Mencken left a treasure trove of work, but perhaps the single piece for which he is best known is his obituary of William Jennings Bryan, the three-time presidential candidate, populist, orator, and ferocious Christian fundamentalist. Bryan helped prosecute John Thomas Scopes, a teacher put on trial in 1925 for teaching the theory of evolution; Mencken covered the trial, viciously assailing the (successful) attempt to put faith before science, and saving his nastiest barbs for Bryan's performance. The old warrior died just after the trial, and Mencken memorialized him as "thirsting savagely for blood. All sense departed from him. He bit right and left, like a dog with rabies. He descended to demagogy so dreadful that his very associates at the trial table blushed. His one yearning was to keep his yokels heated up, to lead his forlorn mob of imbeciles against the foe."


Although Mencken respected working men, he was no populist. Mencken's ideal was aristocratic: the learned, successful gentleman who was unabashed in declaring his thoughts. He excoriated the men who made up the "booboisie," the uncouth twits with money who never participated in civic life and lived only for their own pleasures.

Populism, in fact, disgusted Mencken. He attacked Oliver Wendell Holmes, the Supreme Court justice who helped dismantle the theory of "substantive due process" -- the legal doctrine that had been used to quash progressive measures such as factory-safety regulations. He was revolted by Franklin Delano Roosevelt's New Deal, a popular package of vigorous economic reforms and federal make-work projects designed to ameliorate the effects of the Great Depression.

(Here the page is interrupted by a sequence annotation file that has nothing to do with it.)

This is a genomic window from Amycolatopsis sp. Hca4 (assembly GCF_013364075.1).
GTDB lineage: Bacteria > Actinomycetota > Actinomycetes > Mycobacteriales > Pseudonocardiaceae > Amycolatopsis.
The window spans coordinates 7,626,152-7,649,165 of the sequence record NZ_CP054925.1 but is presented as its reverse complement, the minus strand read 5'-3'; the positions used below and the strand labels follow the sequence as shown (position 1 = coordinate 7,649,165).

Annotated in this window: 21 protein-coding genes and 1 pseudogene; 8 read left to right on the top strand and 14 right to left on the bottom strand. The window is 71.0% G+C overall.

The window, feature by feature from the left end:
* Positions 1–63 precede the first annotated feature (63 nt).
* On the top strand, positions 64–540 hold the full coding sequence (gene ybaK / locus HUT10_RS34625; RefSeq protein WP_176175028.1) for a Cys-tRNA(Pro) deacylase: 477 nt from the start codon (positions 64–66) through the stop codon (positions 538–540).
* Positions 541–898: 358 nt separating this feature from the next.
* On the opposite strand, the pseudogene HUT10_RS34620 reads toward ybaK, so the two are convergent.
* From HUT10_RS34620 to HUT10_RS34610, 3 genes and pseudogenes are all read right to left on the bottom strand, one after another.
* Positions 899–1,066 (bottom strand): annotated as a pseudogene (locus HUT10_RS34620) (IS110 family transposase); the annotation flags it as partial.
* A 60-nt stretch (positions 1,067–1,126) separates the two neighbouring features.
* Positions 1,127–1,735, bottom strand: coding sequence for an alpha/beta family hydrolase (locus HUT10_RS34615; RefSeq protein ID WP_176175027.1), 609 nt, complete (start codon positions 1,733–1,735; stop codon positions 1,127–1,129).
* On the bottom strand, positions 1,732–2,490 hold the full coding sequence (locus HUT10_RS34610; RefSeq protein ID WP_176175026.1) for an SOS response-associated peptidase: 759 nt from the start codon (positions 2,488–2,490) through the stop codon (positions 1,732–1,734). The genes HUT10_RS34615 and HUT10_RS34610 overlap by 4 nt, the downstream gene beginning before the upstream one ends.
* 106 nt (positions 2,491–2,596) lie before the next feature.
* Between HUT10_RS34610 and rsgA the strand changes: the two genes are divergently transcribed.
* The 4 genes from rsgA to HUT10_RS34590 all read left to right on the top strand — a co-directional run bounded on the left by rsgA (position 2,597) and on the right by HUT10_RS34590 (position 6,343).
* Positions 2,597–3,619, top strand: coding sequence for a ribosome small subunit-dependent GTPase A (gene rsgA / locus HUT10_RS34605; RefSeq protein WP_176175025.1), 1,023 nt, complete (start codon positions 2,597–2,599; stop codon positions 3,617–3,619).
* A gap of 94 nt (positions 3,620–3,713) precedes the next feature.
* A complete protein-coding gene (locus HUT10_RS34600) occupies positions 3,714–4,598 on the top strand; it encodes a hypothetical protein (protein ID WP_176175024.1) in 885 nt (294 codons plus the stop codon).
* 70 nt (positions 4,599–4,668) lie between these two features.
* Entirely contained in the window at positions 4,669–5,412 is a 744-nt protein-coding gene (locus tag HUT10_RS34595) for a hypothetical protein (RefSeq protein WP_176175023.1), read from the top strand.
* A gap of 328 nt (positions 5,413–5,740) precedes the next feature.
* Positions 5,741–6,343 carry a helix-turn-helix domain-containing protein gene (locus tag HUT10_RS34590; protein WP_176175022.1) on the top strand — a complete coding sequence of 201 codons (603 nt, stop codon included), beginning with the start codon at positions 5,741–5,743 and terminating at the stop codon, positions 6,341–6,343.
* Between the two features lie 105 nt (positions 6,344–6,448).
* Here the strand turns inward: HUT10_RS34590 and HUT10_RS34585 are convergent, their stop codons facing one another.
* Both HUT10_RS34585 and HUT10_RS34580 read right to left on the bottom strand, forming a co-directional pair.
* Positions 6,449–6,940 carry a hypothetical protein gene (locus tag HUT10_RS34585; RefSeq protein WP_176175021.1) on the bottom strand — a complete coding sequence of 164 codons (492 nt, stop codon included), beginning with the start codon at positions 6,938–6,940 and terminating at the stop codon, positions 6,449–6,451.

Later years

Mencken's opposition to the New Deal might have been principled, but he was certainly on the losing side. His commentary on social and political affairs fell in prestige, and in retrospect, it's clear his career as a commentator peaked in the 1920s.

To his credit, Mencken recognized he was no longer at the leading edge of public opinion. He turned to more academic pursuits: revising The American Language and producing three memoirs: Happy Days on his childhood, Newspaper Days on his early career, and Heathen Days on his career after his iconoclasm became unpopular.

Mencken married Sara Haardt in 1930, and they lived happily and energetically for several years. Sara was rarely healthy, though -- she suffered from flu and fevers, and succumbed to tubercular meningitis in 1935. Mencken had loved her desperately, and friends said he always seemed a little sad, for the rest of his life.

Mencken carried on writing until 1948, when he suffered a severe stroke. Though doctors hadn't expected him to live through the night when they first saw him, he survived. He recovered physically, but the stroke rendered him aphasic, unable to read or write, barely even able to dictate. In interviews and conversation, Mencken referred to 1948 as the year he died. He published a collection of out-of-print columns, A Mencken Chrestomathy that was very well received, but stopped producing new writing. The stroke left him badly befuddled some days, to the point that he accepted a literary prize -- a practice he had always avoided, and criticized in others.

Mencken died of a heart attack, in his sleep, on the morning of Jan. 13, 1956, leaving his estate to the Pratt Library and Johns Hopkins Hospital in Baltimore.